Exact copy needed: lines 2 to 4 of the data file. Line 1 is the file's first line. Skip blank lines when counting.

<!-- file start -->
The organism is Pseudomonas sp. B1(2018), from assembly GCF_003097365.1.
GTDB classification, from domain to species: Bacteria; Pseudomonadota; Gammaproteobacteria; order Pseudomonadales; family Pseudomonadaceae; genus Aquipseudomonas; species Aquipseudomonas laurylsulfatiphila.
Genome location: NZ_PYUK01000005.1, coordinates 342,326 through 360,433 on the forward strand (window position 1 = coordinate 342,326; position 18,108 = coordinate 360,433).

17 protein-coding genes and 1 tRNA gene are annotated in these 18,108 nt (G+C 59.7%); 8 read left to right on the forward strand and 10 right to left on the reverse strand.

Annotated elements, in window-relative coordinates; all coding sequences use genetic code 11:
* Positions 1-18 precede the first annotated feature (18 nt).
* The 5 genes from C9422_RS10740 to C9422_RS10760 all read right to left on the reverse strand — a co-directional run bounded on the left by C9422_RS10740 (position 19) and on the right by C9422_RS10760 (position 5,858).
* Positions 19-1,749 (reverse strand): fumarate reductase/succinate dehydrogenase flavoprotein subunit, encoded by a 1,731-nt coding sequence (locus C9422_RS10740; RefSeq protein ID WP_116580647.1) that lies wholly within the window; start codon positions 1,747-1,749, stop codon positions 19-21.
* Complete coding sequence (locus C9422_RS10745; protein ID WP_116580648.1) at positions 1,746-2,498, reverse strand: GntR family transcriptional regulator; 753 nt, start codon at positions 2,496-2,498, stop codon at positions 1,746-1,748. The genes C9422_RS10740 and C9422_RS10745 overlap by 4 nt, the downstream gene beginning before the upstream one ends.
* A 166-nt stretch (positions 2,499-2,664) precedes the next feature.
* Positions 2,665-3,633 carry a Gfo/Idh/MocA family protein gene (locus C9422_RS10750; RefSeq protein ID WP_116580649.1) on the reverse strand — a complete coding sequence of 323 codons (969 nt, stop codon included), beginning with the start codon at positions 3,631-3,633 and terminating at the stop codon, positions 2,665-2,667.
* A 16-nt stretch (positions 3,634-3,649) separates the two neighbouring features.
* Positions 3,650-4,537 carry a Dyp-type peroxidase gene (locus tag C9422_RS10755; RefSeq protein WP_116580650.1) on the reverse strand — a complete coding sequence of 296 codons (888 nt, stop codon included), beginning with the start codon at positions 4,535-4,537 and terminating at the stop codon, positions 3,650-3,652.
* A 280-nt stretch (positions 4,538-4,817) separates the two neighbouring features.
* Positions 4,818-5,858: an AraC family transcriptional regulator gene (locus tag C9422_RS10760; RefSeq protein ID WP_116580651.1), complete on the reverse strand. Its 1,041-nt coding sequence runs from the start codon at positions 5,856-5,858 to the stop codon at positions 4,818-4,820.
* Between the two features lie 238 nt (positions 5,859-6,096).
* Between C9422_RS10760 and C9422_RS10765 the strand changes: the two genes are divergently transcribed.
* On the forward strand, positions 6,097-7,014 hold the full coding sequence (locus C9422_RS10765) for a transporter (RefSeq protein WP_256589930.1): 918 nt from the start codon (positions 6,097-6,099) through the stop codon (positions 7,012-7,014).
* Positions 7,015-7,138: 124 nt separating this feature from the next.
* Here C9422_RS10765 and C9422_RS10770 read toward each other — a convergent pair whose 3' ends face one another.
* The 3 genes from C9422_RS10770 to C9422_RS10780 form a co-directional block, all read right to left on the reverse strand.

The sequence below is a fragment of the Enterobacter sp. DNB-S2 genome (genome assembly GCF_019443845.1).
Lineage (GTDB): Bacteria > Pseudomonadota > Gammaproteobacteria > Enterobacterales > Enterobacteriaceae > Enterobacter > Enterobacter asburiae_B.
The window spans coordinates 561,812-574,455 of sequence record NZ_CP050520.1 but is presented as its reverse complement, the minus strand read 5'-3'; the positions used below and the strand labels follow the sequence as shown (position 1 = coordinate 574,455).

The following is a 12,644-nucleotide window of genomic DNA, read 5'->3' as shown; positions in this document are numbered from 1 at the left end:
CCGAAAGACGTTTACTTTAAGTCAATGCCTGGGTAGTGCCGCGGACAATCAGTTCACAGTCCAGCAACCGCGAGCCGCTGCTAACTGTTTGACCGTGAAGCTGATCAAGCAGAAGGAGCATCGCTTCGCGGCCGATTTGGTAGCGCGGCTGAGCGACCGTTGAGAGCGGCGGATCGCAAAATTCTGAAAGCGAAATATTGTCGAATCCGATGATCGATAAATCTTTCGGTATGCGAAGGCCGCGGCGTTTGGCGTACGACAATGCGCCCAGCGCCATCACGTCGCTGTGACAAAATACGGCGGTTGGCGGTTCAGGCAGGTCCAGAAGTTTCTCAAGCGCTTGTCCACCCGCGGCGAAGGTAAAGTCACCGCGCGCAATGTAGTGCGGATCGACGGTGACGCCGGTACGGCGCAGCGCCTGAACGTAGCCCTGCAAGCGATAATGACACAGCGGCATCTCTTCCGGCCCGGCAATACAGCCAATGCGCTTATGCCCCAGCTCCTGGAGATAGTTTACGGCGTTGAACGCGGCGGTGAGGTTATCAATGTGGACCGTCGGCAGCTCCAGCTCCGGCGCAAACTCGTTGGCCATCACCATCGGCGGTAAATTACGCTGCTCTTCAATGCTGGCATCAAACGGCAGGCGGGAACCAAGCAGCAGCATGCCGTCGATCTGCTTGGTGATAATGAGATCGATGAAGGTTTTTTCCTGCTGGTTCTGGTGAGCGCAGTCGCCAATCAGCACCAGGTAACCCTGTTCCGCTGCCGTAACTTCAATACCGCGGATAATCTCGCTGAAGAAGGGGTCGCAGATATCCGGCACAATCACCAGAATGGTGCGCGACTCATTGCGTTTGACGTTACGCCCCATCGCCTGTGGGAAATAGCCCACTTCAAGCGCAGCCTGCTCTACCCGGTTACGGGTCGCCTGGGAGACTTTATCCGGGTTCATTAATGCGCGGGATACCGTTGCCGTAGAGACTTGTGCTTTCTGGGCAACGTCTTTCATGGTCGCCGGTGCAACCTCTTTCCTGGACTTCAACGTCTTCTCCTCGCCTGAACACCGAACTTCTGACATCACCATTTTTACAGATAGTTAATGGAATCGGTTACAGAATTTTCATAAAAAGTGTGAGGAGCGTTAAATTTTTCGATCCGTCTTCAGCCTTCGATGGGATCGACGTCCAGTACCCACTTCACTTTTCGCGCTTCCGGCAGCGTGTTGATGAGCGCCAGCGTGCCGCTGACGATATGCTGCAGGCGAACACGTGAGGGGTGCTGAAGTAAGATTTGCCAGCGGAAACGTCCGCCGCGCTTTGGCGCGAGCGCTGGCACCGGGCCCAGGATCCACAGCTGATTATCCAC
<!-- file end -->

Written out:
GTDB classification, from domain to species: Bacteria; Pseudomonadota; Gammaproteobacteria; order Pseudomonadales; family Pseudomonadaceae; genus Aquipseudomonas; species Aquipseudomonas laurylsulfatiphila.
Genome location: NZ_PYUK01000005.1, coordinates 342,326 through 360,433 on the forward strand (window position 1 = coordinate 342,326; position 18,108 = coordinate 360,433).

17 protein-coding genes and 1 tRNA gene are annotated in these 18,108 nt (G+C 59.7%); 8 read left to right on the forward strand and 10 right to left on the reverse strand.